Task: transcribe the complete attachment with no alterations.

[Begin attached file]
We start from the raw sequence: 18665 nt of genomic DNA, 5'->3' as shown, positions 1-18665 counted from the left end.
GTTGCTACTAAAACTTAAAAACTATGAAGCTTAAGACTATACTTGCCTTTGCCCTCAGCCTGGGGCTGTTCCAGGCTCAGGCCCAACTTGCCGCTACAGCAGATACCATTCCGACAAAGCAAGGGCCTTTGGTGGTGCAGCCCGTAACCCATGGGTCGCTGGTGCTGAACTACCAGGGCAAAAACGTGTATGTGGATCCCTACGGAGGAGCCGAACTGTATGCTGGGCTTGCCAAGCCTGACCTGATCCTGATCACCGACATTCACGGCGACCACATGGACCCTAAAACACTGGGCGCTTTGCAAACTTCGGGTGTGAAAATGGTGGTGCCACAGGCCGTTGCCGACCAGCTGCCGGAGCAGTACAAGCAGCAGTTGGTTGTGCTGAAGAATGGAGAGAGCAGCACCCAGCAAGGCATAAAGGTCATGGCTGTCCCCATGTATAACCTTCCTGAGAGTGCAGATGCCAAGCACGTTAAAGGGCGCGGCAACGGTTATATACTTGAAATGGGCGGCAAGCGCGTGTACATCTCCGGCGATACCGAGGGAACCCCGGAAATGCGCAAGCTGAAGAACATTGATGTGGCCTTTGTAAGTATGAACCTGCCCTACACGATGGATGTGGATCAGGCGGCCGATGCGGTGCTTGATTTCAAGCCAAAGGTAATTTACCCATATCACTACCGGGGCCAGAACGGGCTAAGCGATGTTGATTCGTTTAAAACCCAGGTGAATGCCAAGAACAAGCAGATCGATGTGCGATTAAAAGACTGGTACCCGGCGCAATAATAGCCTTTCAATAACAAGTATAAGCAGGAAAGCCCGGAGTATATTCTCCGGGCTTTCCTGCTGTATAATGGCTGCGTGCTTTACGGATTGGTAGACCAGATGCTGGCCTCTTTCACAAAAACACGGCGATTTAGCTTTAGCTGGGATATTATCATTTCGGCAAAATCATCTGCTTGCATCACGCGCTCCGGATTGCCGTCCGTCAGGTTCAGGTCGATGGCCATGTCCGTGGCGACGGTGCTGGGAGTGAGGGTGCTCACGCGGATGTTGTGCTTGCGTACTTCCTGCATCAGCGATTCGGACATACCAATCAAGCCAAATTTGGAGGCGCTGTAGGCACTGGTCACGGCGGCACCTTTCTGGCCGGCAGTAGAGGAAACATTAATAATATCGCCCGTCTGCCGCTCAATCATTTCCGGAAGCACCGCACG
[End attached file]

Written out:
We start from the raw sequence: 18665 nt of genomic DNA, 5'->3' as shown, positions 1-18665 counted from the left end.
GTTGCTACTAAAACTTAAAAACTATGAAGCTTAAGACTATACTTGCCTTTGCCCTCAGCCTGGGGCTGTTCCAGGCTCAGGCCCAACTTGCCGCTACAGCAGATACCATTCCGACAAAGCAAGGGCCTTTGGTGGTGCAGCCCGTAACCCATGGGTCGCTGGTGCTGAACTACCAGGGCAAAAACGTGTATGTGGATCCCTACGGAGGAGCCGAACTGTATGCTGGGCTTGCCAAGCCTGACCTGATCCTGATCACCGACATTCACGGCGACCACATGGACCCTAAAACACTGGGCGCTTTGCAAACTTCGGGTGTGAAAATGGTGGTGCCACAGGCCGTTGCCGACCAGCTGCCGGAGCAGTACAAGCAGCAGTTGGTTGTGCTGAAGAATGGAGAGAGCAGCACCCAGCAAGGCATAAAGGTCATGGCTGTCCCCATGTATAACCTTCCTGAGAGTGCAGATGCCAAGCACGTTAAAGGGCGCGGCAACGGTTATATACTTGAAATGGGCGGCAAGCGCGTGTACATCTCCGGCGATACCGAGGGAACCCCGGAAATGCGCAAGCTGAAGAACATTGATGTGGCCTTTGTAAGTATGAACCTGCCCTACACGATGGATGTGGATCAGGCGGCCGATGCGGTGCTTGATTTCAAGCCAAAGGTAATTTACCCATATCACTACCGGGGCCAGAACGGGCTAAGCGATGTTGATTCGTTTAAAACCCAGGTGAATGCCAAGAACAAGCAGATCGATGTGCGATTAAAAGACTGGTACCCGGCGCAATAATAGCCTTTCAATAACAAGTATAAGCAGGAAAGCCCGGAGTATATTCTCCGGGCTTTCCTGCTGTATAATGGCTGCGTGCTTTACGGATTGGTAGACCAGATGCTGGCCTCTTTCACAAAAACACGGCGATTTAGCTTTAGCTGGGATATTATCATTTCGGCAAAATCATCTGCTTGCATCACGCGCTCCGGATTGCCGTCCGTCAGGTTCAGGTCGATGGCCATGTCCGTGGCGACGGTGCTGGGAGTGAGGGTGCTCACGCGGATGTTGTGCTTGCGTACTTCCTGCATCAGCGATTCGGACATACCAATCAAGCCAAATTTGGAGGCGCTGTAGGCACTGGTCACGGCGGCACCTTTCTGGCCGGCAGTAGAGGAAACATTAATAATATCGCCCGTCTGCCGCTCAATCATTTCCGGAAGCACCGCACG